Friday, March 23, 2012

Myth vs. Reality: 10 Gigabit Ethernet

An extract of an interesting article By Michael Brandenburg, Technical Editor Dell.

Although 40 and 100 Gigabit Ethernet represent the industry's cutting edge, the vast
majority of enterprises are still in the midst of a transition from Gigabit Ethernet to 10
Gigabit Ethernet (GbE) in their networks. While 10 GbE has been broadly available for
years, it is still new to most network engineers. With that in mind, we are busting some of the most common myths surrounding the technology in this 10 GbE edition of myth versus reality.

Myth: Deploying 10 Gigabit Ethernet is too expensive.

Reality: While the price per port of 10 GbE is still higher than Gigabit Ethernet, the gap
between the two is narrowing. In high-traffic areas of the network, it might actually be more cost effective to use a single 10 GbE port rather than ten Gigabit links to achieve the same level of bandwidth and performance.

What may really work: Mike Spanbauer, principal analyst for enterprise networking and
data centre technology at Current Analysis, suggests that enterprises evaluate the entire
cost of an access port, including power consumption and port density. In data centres where power, cooling and physical space are a premium, 10 GbE may actually be the more cost effective option.

Myth: 10 Gigabit Ethernet only works on expensive optical cables and transceivers.

Reality: Engineers have a range of cabling options for 10 GbE, with more on the way. While optical is the primary choice for long-range links between switches in the data centre, enterprises can choose lower-cost optical cabling or twinax copper cabling for shorter range or to interconnect within the server rack. Also, many server and switch vendors are preparing to launch products with 10GBase-T, which will offer the convenience of the more common twisted pair cabling with RJ45 connectors for distances up to 100 meters.

What may really work: Cabling data centre networks can be an expensive, time consuming
proposition, so data centre managers should look into all of the available media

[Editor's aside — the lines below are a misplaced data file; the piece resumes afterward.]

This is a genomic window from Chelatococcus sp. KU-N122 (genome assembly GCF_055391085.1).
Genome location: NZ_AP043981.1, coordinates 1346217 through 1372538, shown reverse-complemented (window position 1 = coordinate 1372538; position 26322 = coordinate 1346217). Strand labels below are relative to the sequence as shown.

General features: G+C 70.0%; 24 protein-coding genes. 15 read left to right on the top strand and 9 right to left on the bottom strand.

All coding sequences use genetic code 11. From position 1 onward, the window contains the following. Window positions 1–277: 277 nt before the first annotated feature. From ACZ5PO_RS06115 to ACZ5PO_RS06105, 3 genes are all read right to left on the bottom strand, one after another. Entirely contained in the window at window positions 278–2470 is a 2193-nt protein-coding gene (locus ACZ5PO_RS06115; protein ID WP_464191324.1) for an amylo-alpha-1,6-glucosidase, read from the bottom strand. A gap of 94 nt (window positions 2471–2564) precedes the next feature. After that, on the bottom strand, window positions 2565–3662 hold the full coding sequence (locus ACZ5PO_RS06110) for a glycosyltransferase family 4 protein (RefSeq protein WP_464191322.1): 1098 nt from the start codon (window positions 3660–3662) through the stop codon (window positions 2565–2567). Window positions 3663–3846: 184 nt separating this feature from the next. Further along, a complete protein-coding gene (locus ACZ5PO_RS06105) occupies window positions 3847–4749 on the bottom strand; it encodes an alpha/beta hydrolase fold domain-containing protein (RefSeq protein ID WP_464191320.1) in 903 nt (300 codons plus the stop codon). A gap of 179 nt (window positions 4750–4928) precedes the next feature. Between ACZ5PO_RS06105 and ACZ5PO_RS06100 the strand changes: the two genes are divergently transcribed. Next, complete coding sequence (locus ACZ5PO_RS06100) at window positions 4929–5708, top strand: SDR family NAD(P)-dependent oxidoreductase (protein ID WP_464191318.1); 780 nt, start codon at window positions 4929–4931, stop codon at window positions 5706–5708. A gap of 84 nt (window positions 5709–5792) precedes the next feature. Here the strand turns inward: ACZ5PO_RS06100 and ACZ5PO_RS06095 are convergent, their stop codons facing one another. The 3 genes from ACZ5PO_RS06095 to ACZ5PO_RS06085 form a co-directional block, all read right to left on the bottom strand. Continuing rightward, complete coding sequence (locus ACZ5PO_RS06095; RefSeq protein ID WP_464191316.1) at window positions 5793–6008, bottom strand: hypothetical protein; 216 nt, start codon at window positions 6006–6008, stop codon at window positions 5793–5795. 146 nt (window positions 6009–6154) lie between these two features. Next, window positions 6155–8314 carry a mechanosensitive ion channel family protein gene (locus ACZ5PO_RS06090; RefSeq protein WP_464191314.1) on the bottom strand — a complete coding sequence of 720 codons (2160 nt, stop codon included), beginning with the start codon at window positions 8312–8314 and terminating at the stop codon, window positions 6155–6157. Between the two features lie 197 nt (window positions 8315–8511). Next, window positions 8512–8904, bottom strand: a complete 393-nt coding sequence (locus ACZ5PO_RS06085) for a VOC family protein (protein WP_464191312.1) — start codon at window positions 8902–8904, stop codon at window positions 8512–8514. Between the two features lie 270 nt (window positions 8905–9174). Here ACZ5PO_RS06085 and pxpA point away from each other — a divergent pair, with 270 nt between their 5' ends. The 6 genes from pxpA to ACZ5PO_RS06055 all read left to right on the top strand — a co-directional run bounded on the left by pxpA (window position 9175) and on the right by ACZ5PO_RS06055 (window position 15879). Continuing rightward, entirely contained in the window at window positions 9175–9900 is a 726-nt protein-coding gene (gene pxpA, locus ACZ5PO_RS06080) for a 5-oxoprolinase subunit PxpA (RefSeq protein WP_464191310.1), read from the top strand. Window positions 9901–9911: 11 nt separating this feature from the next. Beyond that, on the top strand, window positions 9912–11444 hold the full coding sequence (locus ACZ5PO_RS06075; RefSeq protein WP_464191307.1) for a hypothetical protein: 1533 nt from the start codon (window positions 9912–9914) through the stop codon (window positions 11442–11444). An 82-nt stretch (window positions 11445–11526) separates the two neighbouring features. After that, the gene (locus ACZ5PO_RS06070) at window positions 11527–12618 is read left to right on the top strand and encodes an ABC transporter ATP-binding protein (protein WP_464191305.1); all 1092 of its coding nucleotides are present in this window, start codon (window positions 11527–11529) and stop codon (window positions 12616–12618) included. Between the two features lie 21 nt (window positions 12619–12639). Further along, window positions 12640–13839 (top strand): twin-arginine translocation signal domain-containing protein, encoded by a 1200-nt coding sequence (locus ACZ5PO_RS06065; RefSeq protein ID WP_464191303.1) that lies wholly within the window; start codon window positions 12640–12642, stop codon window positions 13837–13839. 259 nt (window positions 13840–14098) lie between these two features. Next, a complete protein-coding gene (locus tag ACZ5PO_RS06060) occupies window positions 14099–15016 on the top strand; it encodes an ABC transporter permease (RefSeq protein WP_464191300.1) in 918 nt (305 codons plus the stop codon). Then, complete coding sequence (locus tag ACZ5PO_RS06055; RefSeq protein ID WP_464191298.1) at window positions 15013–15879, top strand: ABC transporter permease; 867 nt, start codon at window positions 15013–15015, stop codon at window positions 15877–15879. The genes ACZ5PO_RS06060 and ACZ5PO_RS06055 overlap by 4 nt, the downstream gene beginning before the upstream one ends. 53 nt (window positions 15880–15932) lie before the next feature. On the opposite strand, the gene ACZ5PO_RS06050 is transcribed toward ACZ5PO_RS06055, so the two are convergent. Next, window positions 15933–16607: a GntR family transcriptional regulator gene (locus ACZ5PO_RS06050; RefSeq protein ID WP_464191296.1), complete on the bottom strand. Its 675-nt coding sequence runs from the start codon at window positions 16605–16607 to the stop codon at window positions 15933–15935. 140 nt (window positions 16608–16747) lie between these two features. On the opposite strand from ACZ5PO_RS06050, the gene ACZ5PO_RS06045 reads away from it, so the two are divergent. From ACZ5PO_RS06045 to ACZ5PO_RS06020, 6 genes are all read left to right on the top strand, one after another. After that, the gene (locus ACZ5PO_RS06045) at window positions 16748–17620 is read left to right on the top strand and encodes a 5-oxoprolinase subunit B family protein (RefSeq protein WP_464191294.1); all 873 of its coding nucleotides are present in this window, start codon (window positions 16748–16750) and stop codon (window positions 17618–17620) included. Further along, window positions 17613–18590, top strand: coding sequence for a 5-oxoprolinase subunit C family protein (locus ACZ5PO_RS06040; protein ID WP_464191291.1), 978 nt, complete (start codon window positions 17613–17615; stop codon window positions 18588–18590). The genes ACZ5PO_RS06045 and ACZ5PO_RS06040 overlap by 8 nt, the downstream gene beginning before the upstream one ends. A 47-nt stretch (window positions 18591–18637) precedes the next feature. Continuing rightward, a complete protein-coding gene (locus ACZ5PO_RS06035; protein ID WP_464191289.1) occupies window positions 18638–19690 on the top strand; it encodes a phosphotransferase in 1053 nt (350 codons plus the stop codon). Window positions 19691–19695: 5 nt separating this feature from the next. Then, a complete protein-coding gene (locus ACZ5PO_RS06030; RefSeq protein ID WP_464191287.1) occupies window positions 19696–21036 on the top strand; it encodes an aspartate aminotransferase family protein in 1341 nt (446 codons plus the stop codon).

choices to maximize the life span of the physical network. Likewise, many data centre
managers prefer to standardize on a single, small form-factor pluggable (SPF+) transceiver module and cabling type, according to Spanbauer. So while a mix and match approach to cabling may offer short-term cost savings, installing fibre optic might offer greater investment protection to support 10 GbE and beyond.

Myth: Enterprises will have to completely rip and replace switches or do forklift upgrades to support 10 Gigabit Ethernet.

Reality: Many enterprises will discover that the modular switches running Gigabit Ethernet in their networks are capable of supporting 10 GbE line cards. Also, many new 10 GbE fixed configuration switches fit into the same footprint as existing, racked Gigabit Ethernet switches.

What may really work: The need for the additional bandwidth that comes with 10 GbE
may quickly spread beyond the data centre. A number of 802.11n wireless access points
could fill a Gigabit Ethernet uplink, necessitating 10 GbE links to aggregate the wireless LAN traffic, Spanbauer said. A network manager should consider 10 Gigabit options throughout the entire enterprise network.

Gigabit Ethernet uses all 4 pairs so requires the full 4 pair (8 conductor) cross configuration (shown above).